The NCF primarily uses the towed sweeper (fig.
14-35). Its size and easy maintenance give it an
advantage over the street sweeper. Its disadvantage is
that it requires a prime mover and windrows the debris
to one side or the other only and does not pick it up.
The Navy also uses different types and makes of
street sweepers, the most common being the
self-propelled type. The self-propelled street sweeper
(fig. 14-36) is used mainly to remove loose debris from
the surface of streets, roads, parking areas, taxiways, and
Operational procedures to adhere to when operating
a street sweeper are as follows:
. During sweeper operations, you should plan
ahead and select routes where water is available to
refill the water tank of the sweeper. This effort saves
time and the expense of having to travel long distances
. The sweeper is equipped with a prime mover,
basic machine for steering, sweeping, and water
spraying, as well as for picking up, containing, and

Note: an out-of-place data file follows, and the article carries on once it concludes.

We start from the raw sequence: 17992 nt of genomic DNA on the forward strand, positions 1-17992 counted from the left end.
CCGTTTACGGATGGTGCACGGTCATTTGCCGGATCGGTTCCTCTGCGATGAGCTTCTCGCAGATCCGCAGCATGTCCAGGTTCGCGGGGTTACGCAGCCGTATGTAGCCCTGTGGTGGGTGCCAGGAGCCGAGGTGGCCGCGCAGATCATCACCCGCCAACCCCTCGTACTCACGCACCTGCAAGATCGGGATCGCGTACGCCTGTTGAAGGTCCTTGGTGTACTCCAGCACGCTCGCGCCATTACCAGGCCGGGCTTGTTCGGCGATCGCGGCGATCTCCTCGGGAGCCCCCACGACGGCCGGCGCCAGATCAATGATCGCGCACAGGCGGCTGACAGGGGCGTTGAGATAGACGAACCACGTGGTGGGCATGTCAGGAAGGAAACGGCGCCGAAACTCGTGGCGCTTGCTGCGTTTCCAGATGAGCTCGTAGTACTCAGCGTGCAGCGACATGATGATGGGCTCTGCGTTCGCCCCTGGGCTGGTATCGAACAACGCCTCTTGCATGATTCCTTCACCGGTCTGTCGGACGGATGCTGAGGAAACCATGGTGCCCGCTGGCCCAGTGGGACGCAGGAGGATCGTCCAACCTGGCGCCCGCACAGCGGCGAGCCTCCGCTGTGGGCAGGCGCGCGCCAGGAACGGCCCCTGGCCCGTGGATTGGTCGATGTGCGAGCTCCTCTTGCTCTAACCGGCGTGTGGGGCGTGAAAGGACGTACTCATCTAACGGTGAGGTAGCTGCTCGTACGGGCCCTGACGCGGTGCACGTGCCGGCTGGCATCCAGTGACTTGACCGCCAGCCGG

disposing of debris.
l When refueling a street sweeper, make sure the
engine is turned off and see that metal-to-metal contact
is maintained with the fuel tank and fuel nozzle.
l Keep personnel away from the brushes and
scrubbers of the sweeper during operation
. Always stop operations when adjusting,
cleaning, and lubricating the equipment.
. Keep hands clear of drive chains.
. Park the sweeper on level ground with the hand
. Except in emergencies, do not turn the steering
wheel sharply when the machine is in motion. The
sweeper is highly responsive to small movements of the
The magnetic street sweeper is used primarily to
pick up metal debris magnetically, such as iron and steel
and devices for controlling movement of the
scrap, from traffic areas. The John Deere tractor model
Figure 14-36.Street sweeper.